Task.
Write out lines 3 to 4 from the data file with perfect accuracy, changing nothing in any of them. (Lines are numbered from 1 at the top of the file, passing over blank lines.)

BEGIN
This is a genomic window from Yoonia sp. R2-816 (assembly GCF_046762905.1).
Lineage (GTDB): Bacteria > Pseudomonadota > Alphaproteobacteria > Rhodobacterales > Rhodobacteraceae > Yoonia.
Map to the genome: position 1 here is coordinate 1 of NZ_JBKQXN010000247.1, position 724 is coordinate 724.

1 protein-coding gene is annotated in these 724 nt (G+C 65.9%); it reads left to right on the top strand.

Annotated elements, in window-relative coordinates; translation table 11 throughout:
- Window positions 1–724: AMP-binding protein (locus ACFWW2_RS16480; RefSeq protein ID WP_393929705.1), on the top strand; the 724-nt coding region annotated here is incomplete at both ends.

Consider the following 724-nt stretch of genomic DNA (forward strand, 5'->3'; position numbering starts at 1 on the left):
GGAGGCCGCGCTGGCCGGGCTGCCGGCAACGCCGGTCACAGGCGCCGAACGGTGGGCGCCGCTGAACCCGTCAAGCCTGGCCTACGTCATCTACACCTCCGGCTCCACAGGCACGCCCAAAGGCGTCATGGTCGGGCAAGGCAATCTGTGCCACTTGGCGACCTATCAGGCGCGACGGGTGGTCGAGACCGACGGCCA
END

Map to the genome: position 1 here is coordinate 1 of NZ_JBKQXN010000247.1, position 724 is coordinate 724.

1 protein-coding gene is annotated in these 724 nt (G+C 65.9%); it reads left to right on the top strand.